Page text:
Thank you and good night


Stupidgirl has left the building


* My fave climbing walls are West One in Marylebone, The Westway in Shepherds Bush and obviously The Castle! Other good places to try are The Arch and Mile End. Enjoy - and let me know if you check them out.



6 comments:

  1. Great piece. I can't tell you how much I admire you for sticking with the climbing.Most of us (or just me?) give up pretty quickly if wwe try something new and we're not good at it immediately. That's another thing to remember: skill has to be developed, it rarely comes instantly and often 'liking' for a task only comes once you have skill.

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  2. You should be very proud of yourself - I have yet to conquer my lifelong fear of heights. As for writing, you're doing pretty well so far in my book so keep up the good work and know it is just one way of keeping the black dog at heel, if not completely at bay.

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  3. Siren - aww thanks! That's a good point actually. I think in this day + age we have a lot less patience as things move so fast, and so we're a lot less patient with ourselves as a result. We forget that it takes time to learn things and it's not going to be perfect first time. If you're not failing, you're not learning.

    Mum/GiW - thanks!

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  4. True, we all have to face our fears, or at least those things we find distateful, like getting up in the morning and going to work (once THERE it's usually OK) But nothing ventured, nothing gained and it sounds like you've gained a lot. but next they'll have indoor rinks where u can run with the bulls, walk on hot coals, or eat from a really, really, messy, gross buffet. This week face the dragon! Next week stare down that guy for the last good seat on the bus! Inspirational!!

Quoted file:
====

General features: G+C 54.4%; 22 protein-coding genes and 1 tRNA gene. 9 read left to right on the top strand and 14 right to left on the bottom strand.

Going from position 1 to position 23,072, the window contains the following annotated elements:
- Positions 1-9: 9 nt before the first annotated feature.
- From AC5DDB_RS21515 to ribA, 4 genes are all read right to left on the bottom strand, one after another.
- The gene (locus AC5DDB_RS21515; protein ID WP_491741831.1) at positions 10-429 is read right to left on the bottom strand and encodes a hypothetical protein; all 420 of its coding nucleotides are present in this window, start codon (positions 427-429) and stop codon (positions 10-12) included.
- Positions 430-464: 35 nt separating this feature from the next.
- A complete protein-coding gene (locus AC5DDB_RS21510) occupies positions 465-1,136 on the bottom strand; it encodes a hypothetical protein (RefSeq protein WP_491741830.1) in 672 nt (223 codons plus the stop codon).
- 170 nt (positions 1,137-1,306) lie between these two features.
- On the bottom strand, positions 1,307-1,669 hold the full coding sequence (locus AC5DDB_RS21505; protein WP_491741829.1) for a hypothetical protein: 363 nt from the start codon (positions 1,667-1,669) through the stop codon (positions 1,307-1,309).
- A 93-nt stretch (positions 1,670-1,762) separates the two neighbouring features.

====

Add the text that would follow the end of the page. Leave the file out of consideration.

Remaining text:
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  5. Writing is all about delayed gratification and I am completely rubbish at that, so I've had to almost retrain myself. My motivation is making people talk. Making them emote, whether they're angry or sad or amazed at something. I am a feedback whore, so it's no surprise that I only finished the first novel because I was posting it online (not a good idea if you then want to publish).

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  6. To experience fear and yet conquer it is true courage. I'd say the fear of judgement when being open about yourself when writing is harder to face down than physical fear - on both counts I have to say that you're one though chick! You probably don'y realise the depth of the resources you have within you to cope with the slings and arrows of outrageous fortune.

    I find it very revealing that your motivation to write is about pleasing others; it's something of a truism that writers are very selfish, focusing on self expression, to the cost of all those around them. I have some thoughts as to why that may be, but they might be best communicated in a more private channel.

    As always, I'm impressed by how open you are in your writing, it makes painfully aware of how I hide behind a mask of knowingness and irony, both when writing and in conversation. Hmmm, time to go and reflect on things quietly I think.

    Courage mon brave!